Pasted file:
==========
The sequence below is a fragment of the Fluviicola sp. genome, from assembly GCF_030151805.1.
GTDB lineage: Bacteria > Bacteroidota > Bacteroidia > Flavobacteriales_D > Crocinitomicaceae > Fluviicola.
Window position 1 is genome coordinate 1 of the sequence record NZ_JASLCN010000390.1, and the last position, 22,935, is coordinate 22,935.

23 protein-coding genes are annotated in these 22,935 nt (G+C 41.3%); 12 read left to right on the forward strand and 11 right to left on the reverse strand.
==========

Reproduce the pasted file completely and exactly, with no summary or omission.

The sequence below is a fragment of the Fluviicola sp. genome, from assembly GCF_030151805.1.
GTDB lineage: Bacteria > Bacteroidota > Bacteroidia > Flavobacteriales_D > Crocinitomicaceae > Fluviicola.
Window position 1 is genome coordinate 1 of the sequence record NZ_JASLCN010000390.1, and the last position, 22,935, is coordinate 22,935.

23 protein-coding genes are annotated in these 22,935 nt (G+C 41.3%); 12 read left to right on the forward strand and 11 right to left on the reverse strand.